Baseball is happening! Watching baseball again is quite possibly the best feeling in the world. Better than getting married and I can say that because my wife doesn’t read any of my stuff…. can’t say I blame her. I decided for the entire season to run a weekly article on pitchers who have been “heating up.” I will dive into what it could mean for the pitcher and what you should do with them. This should be a captivating concept because it will be pitchers of all levels, anywhere from aces to pitchers you would have never drafted. That’s what it’s all about, catching players as they improve and acting on it before anyone else can realize. Welcome to “Throwing Heat!”
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The NFBC runs all kinds of contests ranging anywhere from $50 to $5000. Two of their main contests are Online Championships which are mainly $350 (qualifiers are available) and their Main Event which is a $1700 buy-in. The attractiveness of the NFBC is that there is an overall prize meaning you can win your league and try to beat everyone else in all of the other leagues for a huge score.
As a fun exercise below, I took the ADP since March 1st for both the Online Championships and the Main Event to compare the two. It’s worth noting that historically the Main Event always pushes up starting pitching. More importantly in Main Events, participants aren’t afraid to get “their” guys. Meaning they will jump ADP by a few rounds to make sure they get a player they love. Here are some players who have taken a noticeable jump between the two leagues.
When grabbing pitchers and hitters towards the end game of the draft it makes complete sense to grab players who start off with an easy schedule. Based on the Main Event format where 450 players are taken overall so we will stick with pitchers who are in the 400 range. Below are some pitchers who are decent additions to start the season due to their matchups. Just make sure not to hold on for too long where they can burn you.
Alec Mills, CHC 432 ADP
Projected starts: vs PIT, @PIT, @MIL
I was crazy enough to make a bold prediction that Mills would be the SP1 for the Cubs in 2021 so how could I not mention him here? Mills is known for being deceptive and seems to possess our brand new shiny toy called seam-shifted wake. He holds a deep arsenal where he prefers to lean heavily on his sinker and four-seam fastball. His pitches provide a ton of movement especially his changeup and slider (throw them more Mills!). Overall the late price could be seen as perceived value.
1) Zach Eflin is the Matthew Boyd of 2020.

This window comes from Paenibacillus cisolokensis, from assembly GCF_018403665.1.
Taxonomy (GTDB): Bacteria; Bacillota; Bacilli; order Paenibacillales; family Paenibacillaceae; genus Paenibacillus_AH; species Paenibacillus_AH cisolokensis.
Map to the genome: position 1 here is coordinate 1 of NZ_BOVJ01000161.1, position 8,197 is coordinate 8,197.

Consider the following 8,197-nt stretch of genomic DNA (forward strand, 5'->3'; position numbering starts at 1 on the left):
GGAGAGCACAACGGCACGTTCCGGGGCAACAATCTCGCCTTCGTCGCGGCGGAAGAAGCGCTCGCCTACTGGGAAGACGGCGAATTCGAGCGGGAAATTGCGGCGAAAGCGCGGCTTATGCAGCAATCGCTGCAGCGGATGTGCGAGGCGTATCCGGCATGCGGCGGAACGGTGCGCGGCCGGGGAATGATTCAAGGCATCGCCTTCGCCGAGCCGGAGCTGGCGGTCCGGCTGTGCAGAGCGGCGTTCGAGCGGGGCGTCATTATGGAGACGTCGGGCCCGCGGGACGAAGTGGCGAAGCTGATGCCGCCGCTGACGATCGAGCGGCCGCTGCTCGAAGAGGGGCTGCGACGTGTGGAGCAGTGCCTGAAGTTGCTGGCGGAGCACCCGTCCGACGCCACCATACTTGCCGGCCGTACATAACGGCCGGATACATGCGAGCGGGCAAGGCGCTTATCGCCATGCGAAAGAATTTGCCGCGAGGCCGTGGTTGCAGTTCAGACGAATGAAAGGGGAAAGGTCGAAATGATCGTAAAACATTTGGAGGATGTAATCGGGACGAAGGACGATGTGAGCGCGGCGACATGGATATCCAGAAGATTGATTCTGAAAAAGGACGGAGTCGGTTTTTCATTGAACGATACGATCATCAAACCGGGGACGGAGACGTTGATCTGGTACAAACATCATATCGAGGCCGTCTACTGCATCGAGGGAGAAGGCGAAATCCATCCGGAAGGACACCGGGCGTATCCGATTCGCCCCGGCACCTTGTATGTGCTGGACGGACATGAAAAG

Matt Boyd had a lot of buzz coming into the 2020 season. He had a stellar first half of 2019 and the high strikeout rate seemed like an intriguing option. Well, this year it seems like Zach Eflin is being touted by several analysts in the fantasy baseball Twitterverse. Last season overall Eflin produced a 3.97 ERA, 3.39 FIP, and an impressive 28.6 K%.
Of course, any time a pitcher raises their strikeout rate by 10% it will bring excitement. I’m here to temper those expectations. On the surface level let’s look at what he did in two months compared to his career average.
A ton of improvement compared to his career numbers. Eflin is only 26 so growth can occur but with improvements on surface stats, we have to look deeper to figure out why he improved.
As the saying goes, boring is better. A lot of fantasy baseball players look for the next best thing. This is mainly due to the fear of missing out on a breakout or new exciting young player. Sure, it’s extremely valuable to find those pitchers but it’s also really hard to find them. What most don’t realize is that taking those “old” boring players can be just as valuable. With a long track record and decent numbers, these pitchers could give you stable innings and ratios with a predictable floor.
For this article, we will be going through a couple of pitchers that you might want to avoid on draft day. This doesn’t mean they are in a sense bad, it just means based on their ADP they don’t seem to have any perceived value. This could be for a variety of reasons such as playing time, stuff, or injury history.
Walker Buehler ADP 19
We all know that innings will be at a premium coming into the 2021 season. We have heard of teams already saying tack on 100 innings to their innings pitched from last season. We have also heard of teams already setting a hard cap like the Mariners. This is the only reason you might want to avoid Walker Buehler.
Spring training can be helpful in determining a pitcher’s future performance. While most of it should be taken with a grain of salt, sometimes it can be a calling card for things to come. Some major components to look out for involve velocity, command, and pitch mix.
At the beginning of free agency, there were so many free-agent closers on the market. This left it very difficult to get a grasp on bullpens if you were drafting in November and December. One popular strategy for those who were drafting early was to grab one of the top four to five relief pitchers so you didn’t have to worry about it. Recently there have been a few signings that could clear up some of these muddied situations.
With the recognition now of how wins is a terrible statistic for starting pitchers a lot of leagues have moved to quality starts. Wins for a pitcher has very little to do with their ability. Sure they can put themselves in a position for a win but they are then reliant on both their offense and bullpen to achieve that win. Just take a look at Jacob deGrom (you can probably hear me sigh from wherever you are reading this). Quality starts is something that is more so based on a pitcher’s performance alone. It’s simple, pitch at least six innings with no more than three earned runs and you earn a quality start. Let’s glance at the quality start leaders from last season.